Background and Aims The COVID-19 pandemic brought an increase in the use of regional anaesthesia (RA) in an effort to avoid aerosol generating procedures. We conducted a survey among patients, anaesthetists and orthopaedic surgeons to find their views about RA during and after the pandemic and whether the pandemic has changed their perception about RA.
Methods A 7 question survey (figure 1) regarding preferences of anaesthetic technique and satisfaction was filled by patients who had surgery under RA during the pandemic, anaesthetists and surgeons in a single specialist Orthopaedic centre.
Results We got responses from 147 patients,25 surgeons and 32 anaesthetists. Overall, the RA preference among patients increased from 43.53% to 85%, among surgeons from 28% to 56% and from 75% to 78.12% among anaesthetists (figure 2,3). RA acceptance increased by 24% among patients with previous surgical experience under RA, and 52% among patients with no prior experience. The highest increase was seen after blocks followed by spinal ± blocks. The main reasons for RA scepticism among patients were anxiety about being awake and feeling pain, tendency to leave it to the patient decision and unpredictable success of RA among surgeons and anaesthetists.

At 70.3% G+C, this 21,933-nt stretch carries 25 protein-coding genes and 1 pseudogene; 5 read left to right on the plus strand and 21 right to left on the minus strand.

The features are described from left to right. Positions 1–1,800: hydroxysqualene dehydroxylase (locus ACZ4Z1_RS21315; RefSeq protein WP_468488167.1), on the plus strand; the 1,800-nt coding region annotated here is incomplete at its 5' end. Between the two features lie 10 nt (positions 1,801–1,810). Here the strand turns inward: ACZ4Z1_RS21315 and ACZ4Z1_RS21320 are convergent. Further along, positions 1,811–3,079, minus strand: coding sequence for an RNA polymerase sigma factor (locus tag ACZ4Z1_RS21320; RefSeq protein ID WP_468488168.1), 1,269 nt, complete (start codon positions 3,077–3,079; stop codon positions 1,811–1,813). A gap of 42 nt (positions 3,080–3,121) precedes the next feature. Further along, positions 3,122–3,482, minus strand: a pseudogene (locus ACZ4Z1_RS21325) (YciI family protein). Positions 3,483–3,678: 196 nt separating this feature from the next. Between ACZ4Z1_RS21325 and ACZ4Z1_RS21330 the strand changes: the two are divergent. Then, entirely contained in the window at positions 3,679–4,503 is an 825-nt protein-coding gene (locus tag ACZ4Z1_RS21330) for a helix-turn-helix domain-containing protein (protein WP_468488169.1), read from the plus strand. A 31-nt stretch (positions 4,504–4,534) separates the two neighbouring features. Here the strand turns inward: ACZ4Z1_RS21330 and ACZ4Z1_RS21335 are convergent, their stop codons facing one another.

Conclusions Previous exposure to RA techniques increases the acceptance by patients and surgeons in the future. Anxiety about being awake/feeling pain among patients can be mitigated by reassurance and counselling during the preoperative visit. A focus on upskilling non-RA anaesthetists on high valuable Plan A blocks should be encouraged These points should be utilised to increase RA use after the pandemic as well.
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